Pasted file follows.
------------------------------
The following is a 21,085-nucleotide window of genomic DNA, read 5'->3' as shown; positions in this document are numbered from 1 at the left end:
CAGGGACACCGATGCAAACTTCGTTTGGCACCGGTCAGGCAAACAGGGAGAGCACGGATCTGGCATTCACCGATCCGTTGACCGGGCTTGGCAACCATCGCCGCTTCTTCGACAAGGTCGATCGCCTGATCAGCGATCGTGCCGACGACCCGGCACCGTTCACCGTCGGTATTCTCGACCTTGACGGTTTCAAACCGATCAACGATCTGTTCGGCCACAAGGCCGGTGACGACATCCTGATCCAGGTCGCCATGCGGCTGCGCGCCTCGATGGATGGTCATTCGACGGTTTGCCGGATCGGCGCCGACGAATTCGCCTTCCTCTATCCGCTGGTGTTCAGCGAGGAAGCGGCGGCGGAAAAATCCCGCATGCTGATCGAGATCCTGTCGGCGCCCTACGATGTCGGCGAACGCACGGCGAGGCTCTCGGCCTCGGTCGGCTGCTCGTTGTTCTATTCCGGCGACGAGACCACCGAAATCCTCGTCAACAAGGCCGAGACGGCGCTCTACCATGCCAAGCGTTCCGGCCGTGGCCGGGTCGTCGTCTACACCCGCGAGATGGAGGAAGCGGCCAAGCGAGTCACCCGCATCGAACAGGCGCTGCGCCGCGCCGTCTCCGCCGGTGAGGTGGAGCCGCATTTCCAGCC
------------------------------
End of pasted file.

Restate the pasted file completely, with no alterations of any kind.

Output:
The following is a 21,085-nucleotide window of genomic DNA, read 5'->3' as shown; positions in this document are numbered from 1 at the left end:
CAGGGACACCGATGCAAACTTCGTTTGGCACCGGTCAGGCAAACAGGGAGAGCACGGATCTGGCATTCACCGATCCGTTGACCGGGCTTGGCAACCATCGCCGCTTCTTCGACAAGGTCGATCGCCTGATCAGCGATCGTGCCGACGACCCGGCACCGTTCACCGTCGGTATTCTCGACCTTGACGGTTTCAAACCGATCAACGATCTGTTCGGCCACAAGGCCGGTGACGACATCCTGATCCAGGTCGCCATGCGGCTGCGCGCCTCGATGGATGGTCATTCGACGGTTTGCCGGATCGGCGCCGACGAATTCGCCTTCCTCTATCCGCTGGTGTTCAGCGAGGAAGCGGCGGCGGAAAAATCCCGCATGCTGATCGAGATCCTGTCGGCGCCCTACGATGTCGGCGAACGCACGGCGAGGCTCTCGGCCTCGGTCGGCTGCTCGTTGTTCTATTCCGGCGACGAGACCACCGAAATCCTCGTCAACAAGGCCGAGACGGCGCTCTACCATGCCAAGCGTTCCGGCCGTGGCCGGGTCGTCGTCTACACCCGCGAGATGGAGGAAGCGGCCAAGCGAGTCACCCGCATCGAACAGGCGCTGCGCCGCGCCGTCTCCGCCGGTGAGGTGGAGCCGCATTTCCAGCC